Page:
Today we wrap up the Ascent psalms, each a song that was sung by worshippers on their way to Jerusalem for a feast, festival, and fellowship at the temple. Psalm 134 is one of the more brief songs and leaves me wondering what the melody was like as they put one foot in front of another and trekked through their journey:

Come, bless the Lord, all you servants of the Lordwho stand by night in the house of the Lord!

Lift up your hands to the holy place and bless the Lord! 

May the Lord bless you from Zion, he who made heaven and earth!

One thing I’m learning about the Lord is how everything he asks of us, ultimately benefits us. Can you think of anything in scripture that we are called to do that doesn’t ultimately grow us or protect us? Worshipping him is no different. This psalm instructs us to bless (worship) the Lord and lift up our hands to Him. Why would the God of the universe, creator of all things, care whether or not I praise Him?
This song affirms that when we worship and glorify the Lord, we are blessed in return. So how exactly does that work? My best guess is that the act of praising God for who he is and what he has done, will draw our hearts closer to him and further from this world. By focusing on God’s attributes and having a heart of gratitude, we are less likely to have a grumbling spirit. I’ve been challenged in my faith journey to spend more time in focused worship. Have you ever heard the acrostic P-R-A-Y to help guide your prayer time? Here’s a visual:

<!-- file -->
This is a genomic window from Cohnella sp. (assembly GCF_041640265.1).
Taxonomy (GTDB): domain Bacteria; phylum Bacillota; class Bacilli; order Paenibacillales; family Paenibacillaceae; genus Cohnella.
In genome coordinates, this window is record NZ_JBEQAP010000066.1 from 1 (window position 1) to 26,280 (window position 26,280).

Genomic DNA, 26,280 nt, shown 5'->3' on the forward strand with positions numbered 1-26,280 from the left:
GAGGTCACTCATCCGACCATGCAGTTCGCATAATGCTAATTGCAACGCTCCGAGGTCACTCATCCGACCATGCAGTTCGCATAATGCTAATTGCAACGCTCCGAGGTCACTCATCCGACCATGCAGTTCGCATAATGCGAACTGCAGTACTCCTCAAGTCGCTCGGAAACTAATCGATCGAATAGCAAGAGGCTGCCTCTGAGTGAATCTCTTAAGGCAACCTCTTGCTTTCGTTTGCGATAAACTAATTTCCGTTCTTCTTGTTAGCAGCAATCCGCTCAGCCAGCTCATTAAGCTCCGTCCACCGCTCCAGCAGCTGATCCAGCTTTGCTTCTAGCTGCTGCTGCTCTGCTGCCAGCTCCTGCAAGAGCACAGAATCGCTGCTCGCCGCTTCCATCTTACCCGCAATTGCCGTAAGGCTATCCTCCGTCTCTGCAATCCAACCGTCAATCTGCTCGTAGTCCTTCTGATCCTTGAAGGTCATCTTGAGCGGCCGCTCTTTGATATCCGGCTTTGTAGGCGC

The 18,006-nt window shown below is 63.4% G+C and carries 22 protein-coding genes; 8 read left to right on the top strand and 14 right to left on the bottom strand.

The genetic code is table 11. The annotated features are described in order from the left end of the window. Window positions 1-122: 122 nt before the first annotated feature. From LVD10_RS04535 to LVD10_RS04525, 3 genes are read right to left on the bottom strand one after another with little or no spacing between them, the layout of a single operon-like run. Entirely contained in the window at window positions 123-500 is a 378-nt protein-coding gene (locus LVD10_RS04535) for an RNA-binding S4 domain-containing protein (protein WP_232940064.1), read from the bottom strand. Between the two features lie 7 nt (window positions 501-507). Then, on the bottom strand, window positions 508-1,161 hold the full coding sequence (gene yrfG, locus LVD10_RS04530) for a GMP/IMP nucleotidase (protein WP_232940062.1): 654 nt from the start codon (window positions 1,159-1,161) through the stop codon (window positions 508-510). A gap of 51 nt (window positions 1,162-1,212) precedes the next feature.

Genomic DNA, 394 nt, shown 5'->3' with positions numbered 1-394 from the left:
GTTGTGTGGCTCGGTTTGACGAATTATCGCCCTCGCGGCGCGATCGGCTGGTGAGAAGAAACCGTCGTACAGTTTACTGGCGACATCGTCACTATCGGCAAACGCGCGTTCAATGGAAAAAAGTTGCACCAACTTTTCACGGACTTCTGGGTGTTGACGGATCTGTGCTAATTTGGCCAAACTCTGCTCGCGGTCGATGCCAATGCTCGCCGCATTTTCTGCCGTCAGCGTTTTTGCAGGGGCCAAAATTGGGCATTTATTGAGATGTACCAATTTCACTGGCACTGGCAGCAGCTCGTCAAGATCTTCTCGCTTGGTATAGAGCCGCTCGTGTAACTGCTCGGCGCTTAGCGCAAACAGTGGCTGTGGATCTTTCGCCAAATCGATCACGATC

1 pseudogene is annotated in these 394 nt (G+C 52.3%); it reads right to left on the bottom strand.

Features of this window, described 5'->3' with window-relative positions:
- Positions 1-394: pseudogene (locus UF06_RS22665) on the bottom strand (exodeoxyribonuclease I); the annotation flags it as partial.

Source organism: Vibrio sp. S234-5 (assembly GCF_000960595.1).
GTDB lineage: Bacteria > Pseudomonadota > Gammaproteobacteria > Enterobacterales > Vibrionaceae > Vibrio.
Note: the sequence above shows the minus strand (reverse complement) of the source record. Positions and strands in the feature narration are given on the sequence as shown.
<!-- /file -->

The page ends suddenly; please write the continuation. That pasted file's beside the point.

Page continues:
This really stuck with me – and pointed out that while I have so much to be grateful for, my worship was pretty routine and even mundane at times. I have found that when I spend intentional time praising God for who He is, it leads me to recognize even more of who He is in my every day life. For example, worshipping God for his faithfulness and focusing on that, helps me see other ways he has been faithful in my life.  As I praise Him, He becomes even bigger and more worthy of my praise. The things of earth grow strangely dim in the light of his glory and grace (Turn Your Eyes Upon Jesus, Helen Howarth Lemmel).
When life seems to be out of control, I can focus my prayer time on the P in PRAY and it will center me back to who He is, and what He has done. Not to mention, it’s a great reminder of what He will do. Glorifying God isn’t just for him – it blesses me at the same time!
 This past week we wrapped up the last day of school for my kiddos, 5th grade and 2nd grade! In-person learning has been a privilege and blessing and we have grown so much doing school during a pandemic. Educators, students, and parents made the most of this opportunity, and yet it was still very different. I was so excited that John’s second grade teacher decided to host her own classroom awards to recognize each student for something special. Like all the events this year, parents weren’t able to attend (social distancing, etc). Lucky for us, his sweet teacher offered us a zoom link to watch and participate. Sure, it’s not the same, but it’s better than nothing! These eight year olds were so excited for this special time on their last day.